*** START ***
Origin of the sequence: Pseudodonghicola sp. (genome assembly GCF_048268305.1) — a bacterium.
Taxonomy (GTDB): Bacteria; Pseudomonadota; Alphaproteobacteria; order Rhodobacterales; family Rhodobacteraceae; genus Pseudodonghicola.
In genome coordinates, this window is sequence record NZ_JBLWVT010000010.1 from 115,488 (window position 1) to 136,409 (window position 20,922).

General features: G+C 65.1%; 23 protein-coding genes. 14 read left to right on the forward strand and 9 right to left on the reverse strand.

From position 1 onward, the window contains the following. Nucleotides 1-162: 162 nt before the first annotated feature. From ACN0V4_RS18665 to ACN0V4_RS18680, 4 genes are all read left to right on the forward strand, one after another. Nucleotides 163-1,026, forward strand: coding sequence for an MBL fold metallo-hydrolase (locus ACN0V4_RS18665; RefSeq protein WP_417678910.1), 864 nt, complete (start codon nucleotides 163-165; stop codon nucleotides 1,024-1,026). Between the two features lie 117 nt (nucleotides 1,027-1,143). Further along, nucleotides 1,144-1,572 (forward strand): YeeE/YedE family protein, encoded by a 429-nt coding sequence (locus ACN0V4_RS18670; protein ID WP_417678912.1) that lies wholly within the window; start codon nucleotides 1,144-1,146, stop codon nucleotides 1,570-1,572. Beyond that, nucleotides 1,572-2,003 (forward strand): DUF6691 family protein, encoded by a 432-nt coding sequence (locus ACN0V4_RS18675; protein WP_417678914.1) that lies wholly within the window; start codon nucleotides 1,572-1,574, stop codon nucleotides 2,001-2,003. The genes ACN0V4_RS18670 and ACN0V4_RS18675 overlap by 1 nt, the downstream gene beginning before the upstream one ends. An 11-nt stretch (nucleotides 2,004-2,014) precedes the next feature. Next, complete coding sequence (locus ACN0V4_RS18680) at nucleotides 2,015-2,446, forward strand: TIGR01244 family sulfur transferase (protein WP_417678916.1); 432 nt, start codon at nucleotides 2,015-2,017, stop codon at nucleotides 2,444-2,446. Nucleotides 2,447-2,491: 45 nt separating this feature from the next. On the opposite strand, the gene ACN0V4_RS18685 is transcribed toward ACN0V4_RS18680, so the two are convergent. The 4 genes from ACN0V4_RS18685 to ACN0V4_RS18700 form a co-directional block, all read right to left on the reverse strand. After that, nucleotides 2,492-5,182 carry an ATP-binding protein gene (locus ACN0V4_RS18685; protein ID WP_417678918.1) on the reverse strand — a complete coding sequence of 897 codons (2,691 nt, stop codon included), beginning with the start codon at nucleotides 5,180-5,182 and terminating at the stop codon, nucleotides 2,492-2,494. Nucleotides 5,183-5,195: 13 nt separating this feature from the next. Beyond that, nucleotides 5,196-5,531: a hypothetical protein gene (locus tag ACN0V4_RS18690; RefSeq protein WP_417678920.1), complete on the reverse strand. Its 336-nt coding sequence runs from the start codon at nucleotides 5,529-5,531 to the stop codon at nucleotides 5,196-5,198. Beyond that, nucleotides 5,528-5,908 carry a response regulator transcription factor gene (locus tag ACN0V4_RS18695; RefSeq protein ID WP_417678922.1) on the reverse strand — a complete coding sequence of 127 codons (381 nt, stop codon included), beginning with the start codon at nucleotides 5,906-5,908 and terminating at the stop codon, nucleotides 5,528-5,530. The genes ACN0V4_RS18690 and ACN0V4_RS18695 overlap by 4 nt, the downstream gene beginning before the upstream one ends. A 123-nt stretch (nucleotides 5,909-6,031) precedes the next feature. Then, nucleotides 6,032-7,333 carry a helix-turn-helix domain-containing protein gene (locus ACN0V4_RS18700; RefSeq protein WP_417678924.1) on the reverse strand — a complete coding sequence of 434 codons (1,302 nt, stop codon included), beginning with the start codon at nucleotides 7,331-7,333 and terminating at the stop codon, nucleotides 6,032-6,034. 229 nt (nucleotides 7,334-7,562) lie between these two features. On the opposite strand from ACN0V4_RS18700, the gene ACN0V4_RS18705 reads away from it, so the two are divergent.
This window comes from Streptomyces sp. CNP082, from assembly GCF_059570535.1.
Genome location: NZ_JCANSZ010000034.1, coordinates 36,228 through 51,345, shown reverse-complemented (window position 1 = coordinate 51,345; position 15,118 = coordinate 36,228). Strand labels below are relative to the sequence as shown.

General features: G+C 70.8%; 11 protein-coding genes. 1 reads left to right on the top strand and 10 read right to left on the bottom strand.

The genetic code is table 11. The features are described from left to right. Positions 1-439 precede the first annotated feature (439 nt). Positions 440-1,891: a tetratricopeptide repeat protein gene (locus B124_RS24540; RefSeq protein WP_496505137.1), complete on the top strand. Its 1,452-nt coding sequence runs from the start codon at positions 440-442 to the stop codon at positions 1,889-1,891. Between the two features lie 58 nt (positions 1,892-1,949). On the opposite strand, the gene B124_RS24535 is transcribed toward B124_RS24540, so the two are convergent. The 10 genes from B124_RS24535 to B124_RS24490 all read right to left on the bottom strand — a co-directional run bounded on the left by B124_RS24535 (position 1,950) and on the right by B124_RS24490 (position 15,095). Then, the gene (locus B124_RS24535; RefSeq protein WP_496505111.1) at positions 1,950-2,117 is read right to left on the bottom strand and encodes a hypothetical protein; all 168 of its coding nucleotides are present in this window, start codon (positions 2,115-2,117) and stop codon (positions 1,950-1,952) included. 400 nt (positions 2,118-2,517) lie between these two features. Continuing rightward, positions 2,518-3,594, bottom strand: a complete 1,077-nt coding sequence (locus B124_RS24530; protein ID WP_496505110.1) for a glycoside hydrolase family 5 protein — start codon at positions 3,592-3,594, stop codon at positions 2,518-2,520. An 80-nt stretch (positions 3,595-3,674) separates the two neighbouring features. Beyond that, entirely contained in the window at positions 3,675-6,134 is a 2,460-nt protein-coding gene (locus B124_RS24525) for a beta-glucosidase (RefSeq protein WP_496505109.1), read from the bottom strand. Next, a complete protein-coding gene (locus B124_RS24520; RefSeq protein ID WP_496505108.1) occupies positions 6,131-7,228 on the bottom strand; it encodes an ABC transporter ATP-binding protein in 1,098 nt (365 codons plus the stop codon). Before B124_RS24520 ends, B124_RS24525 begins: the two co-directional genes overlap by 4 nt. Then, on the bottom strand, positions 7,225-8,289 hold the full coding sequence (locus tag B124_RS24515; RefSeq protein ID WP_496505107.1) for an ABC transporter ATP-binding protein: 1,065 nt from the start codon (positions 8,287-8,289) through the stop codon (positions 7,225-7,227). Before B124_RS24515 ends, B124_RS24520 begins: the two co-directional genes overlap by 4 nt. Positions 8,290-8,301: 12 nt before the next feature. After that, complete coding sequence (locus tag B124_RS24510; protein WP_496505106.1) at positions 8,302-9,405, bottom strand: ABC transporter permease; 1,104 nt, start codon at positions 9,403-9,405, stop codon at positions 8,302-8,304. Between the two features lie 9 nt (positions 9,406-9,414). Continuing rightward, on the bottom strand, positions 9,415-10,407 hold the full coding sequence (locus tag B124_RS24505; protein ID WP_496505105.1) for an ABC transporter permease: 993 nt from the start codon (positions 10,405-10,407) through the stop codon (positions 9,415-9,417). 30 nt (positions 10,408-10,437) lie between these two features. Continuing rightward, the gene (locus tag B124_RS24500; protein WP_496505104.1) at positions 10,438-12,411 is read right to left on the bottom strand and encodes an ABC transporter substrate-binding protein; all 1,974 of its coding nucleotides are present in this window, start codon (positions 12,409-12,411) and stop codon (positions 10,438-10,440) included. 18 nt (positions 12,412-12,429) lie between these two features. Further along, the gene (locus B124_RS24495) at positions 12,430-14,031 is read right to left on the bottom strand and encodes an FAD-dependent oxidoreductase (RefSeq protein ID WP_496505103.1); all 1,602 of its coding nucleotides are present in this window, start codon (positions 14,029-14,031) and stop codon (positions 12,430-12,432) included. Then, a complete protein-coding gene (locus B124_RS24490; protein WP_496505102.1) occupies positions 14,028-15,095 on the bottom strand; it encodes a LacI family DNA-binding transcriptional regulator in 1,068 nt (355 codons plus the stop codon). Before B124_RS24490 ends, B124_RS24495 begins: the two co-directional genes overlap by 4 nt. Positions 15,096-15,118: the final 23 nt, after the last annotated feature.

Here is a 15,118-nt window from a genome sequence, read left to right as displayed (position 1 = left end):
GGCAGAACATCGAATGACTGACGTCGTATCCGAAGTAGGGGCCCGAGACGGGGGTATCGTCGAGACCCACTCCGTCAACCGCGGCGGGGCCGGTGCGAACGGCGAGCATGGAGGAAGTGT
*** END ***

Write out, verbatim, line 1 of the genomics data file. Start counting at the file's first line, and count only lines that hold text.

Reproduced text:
Origin of the sequence: Pseudodonghicola sp. (genome assembly GCF_048268305.1) — a bacterium.